Andrew Camarato (center) is the owner of Inflatable Fun in Herrin. The company has been providing a variety of inflatable entertainment since 2003.

Sometimes Andrew Camarato is called “The Bouncy Guy.” Even though it’s not a nickname that reflects Camarato’s background as an information technology professional who used to manage computer networks, it’s a moniker that he really does not mind, especially when the name comes from the mouth of youngsters.

“I really don’t mind it. I’ve gotten used to it and I smile and say, ‘That’s right. I brought the bounce castle to your backyard. Now, go tell your mom you want me at next year’s party, too.’”

With that, Camarato is “The Bouncy Guy,” and the mission of the former computer professional is to supply bounce castles, obstacle courses, inflatable slides and other temporary outdoor entertainment structures to corporate events, community festivals, family reunions and backyard birthday parties. It’s something he’s been doing for nearly 16 years and has become a full-time role. Comarato, who is originally from Southern Illinois, says it all began with a birthday party for one of his own children.

“I went to college in Dallas, got married down there and had a couple of children,” he explains. “Every party you go to in Texas has a bounce house. When my kids were pre-school aged, we moved back here. We were getting ready to have a party and we couldn’t find a bounce house.”

Camarato says he realized at the time he might have discovered a business opportunity. His father happened to be in Las Vegas during a convention of amusement operators. He went in uninvited and made some contacts. Soon, there were three commercial bounce houses in Camarato’s garage.

“A business was born,” he says.

That business, Inflatable Fun, outgrew the garage long ago and now works out of a warehouse in Herrin. From three bounce houses, the company has grown to nearly 90 inflatables and other party standards, including snow cone machines and dunk tanks. The company employs as many as 10 staff members during the busy summer months who deliver, set up and supervise the inflatables during private parties.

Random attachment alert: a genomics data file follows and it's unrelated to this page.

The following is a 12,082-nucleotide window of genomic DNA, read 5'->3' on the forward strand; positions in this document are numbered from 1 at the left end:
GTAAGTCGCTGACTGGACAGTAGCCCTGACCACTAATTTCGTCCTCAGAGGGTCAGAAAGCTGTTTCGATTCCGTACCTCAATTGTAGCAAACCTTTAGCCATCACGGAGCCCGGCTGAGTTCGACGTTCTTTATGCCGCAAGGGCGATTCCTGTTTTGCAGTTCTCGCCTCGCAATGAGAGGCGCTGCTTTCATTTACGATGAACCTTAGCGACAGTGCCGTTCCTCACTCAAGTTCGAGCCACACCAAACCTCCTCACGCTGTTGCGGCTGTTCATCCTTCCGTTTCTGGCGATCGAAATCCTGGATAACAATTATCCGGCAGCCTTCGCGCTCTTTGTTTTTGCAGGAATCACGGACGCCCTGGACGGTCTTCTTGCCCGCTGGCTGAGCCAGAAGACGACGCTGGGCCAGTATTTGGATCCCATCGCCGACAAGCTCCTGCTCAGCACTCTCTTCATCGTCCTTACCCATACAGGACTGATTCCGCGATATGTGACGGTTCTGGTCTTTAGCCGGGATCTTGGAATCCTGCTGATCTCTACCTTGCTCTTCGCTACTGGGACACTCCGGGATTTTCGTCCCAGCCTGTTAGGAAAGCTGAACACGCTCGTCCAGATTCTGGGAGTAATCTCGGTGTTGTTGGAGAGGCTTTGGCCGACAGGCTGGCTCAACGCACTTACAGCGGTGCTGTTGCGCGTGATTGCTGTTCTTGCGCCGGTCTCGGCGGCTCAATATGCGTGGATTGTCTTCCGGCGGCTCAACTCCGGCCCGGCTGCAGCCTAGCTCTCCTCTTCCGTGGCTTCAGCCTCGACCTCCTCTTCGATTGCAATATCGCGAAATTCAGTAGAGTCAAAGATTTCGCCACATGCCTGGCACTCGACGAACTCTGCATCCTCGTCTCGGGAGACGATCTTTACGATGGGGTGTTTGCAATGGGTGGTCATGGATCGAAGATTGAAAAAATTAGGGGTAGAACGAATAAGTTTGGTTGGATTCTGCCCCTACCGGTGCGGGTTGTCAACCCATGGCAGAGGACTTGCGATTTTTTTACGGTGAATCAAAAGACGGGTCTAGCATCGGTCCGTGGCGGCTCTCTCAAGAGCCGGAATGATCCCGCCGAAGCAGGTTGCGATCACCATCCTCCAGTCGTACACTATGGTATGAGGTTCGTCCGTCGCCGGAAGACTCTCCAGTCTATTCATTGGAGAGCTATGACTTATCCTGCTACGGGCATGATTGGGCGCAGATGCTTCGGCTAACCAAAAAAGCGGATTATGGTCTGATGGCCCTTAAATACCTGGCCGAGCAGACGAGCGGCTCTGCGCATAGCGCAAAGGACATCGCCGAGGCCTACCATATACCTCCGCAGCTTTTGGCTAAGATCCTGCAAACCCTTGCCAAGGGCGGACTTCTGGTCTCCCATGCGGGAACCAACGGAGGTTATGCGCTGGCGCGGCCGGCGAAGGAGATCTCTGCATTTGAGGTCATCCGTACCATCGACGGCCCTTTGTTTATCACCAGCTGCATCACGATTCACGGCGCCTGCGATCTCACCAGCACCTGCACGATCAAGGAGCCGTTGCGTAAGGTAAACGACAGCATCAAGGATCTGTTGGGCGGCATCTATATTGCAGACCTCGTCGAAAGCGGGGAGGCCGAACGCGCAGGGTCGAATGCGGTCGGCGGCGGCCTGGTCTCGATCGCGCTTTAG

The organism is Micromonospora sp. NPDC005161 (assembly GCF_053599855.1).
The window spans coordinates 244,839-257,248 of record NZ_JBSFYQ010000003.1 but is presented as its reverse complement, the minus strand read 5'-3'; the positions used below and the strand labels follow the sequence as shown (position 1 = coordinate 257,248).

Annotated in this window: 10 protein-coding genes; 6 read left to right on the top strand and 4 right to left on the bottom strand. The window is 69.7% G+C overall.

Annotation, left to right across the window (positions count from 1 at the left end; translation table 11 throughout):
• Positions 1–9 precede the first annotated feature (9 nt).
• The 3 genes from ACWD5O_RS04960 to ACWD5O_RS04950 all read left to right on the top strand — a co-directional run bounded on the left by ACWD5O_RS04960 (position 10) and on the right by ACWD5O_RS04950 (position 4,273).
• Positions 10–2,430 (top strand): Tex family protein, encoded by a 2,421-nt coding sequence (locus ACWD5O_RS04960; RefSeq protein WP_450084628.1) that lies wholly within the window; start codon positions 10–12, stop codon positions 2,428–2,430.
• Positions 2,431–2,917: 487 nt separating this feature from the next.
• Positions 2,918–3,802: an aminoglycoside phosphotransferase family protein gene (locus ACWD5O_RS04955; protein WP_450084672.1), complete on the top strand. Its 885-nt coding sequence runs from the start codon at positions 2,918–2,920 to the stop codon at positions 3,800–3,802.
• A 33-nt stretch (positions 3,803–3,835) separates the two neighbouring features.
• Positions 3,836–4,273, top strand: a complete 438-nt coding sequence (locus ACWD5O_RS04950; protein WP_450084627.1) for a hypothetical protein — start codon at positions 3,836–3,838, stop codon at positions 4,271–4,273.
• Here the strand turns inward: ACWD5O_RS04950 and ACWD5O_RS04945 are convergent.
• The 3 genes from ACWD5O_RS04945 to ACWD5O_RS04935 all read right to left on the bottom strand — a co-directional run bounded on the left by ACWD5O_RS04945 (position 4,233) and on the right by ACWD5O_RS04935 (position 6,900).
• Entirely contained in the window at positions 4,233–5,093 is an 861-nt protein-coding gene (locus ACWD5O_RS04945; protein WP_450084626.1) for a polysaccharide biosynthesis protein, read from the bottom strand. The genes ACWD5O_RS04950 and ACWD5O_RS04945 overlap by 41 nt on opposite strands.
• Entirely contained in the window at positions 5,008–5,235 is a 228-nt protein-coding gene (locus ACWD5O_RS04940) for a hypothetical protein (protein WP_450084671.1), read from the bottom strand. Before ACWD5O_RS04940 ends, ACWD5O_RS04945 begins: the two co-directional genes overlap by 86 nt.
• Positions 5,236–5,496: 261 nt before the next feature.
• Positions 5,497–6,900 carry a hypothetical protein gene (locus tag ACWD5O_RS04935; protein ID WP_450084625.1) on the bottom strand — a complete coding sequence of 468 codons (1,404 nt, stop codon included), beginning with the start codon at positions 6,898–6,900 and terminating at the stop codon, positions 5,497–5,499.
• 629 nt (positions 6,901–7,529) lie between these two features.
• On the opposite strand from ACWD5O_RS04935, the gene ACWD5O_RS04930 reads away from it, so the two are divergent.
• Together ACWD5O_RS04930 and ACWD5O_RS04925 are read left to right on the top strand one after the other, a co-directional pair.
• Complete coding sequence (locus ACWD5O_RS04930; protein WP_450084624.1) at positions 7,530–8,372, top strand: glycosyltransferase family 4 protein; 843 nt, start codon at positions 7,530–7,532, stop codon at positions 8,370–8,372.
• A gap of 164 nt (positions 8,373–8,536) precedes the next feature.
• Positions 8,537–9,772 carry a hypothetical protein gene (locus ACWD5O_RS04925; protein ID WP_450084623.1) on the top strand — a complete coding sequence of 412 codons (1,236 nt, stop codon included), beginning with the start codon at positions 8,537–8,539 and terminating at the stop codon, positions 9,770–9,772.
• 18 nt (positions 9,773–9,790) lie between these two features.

“It’s long, hard, physical work,” he explains. “There is so much physical labor of lifting and unrolling and rolling dollies in an out of the warehouse, on and off the trailer. It’s a physically demanding job.”

Inflatable Fun offers traditional bounce houses, obstacle courses and slides, as well as carnival-style games and temporary tattoo artists.

Camarato says he has been surprised at how resistant the business has been to fluctuations in the economy.

“People will tighten their belts when their budgets are affected and they’ll spend less at the grocery store, but they still will go all-out for their kids’ birthday parties,” he says.

He adds, however, while the economy does not necessarily impact business, the weather does.

“Weather affects us more than the economy,” he explains. “Safety is our primary concern. Even if we have a day with a dozen customers, if the winds are blowing 30 mph, we’ll call those customers to cancel and refund any deposit they have paid.”

He says weather during the summer months is usually good, although some periods, such as August 2018, are frustrating because all of the weekends are rainy.

“If we’re going to get rain, I’d rather it be on Tuesdays and Wednesdays, leaving Saturdays and Sundays clear,” he adds with a grin.

Camarato adds that Inflatable Fun is required by the state to be licensed and is subject to state inspections. He says the state also requires extensive insurance coverage.

For him, it’s all about having fun.

“I’ve done this job so long, I’ve watched kids grow up,” he says. “I’ve done their birthday parties when they are in kindergarten and later on their high school graduation parties. I’m having fun and the thing is, when we show up, everyone is happy.”

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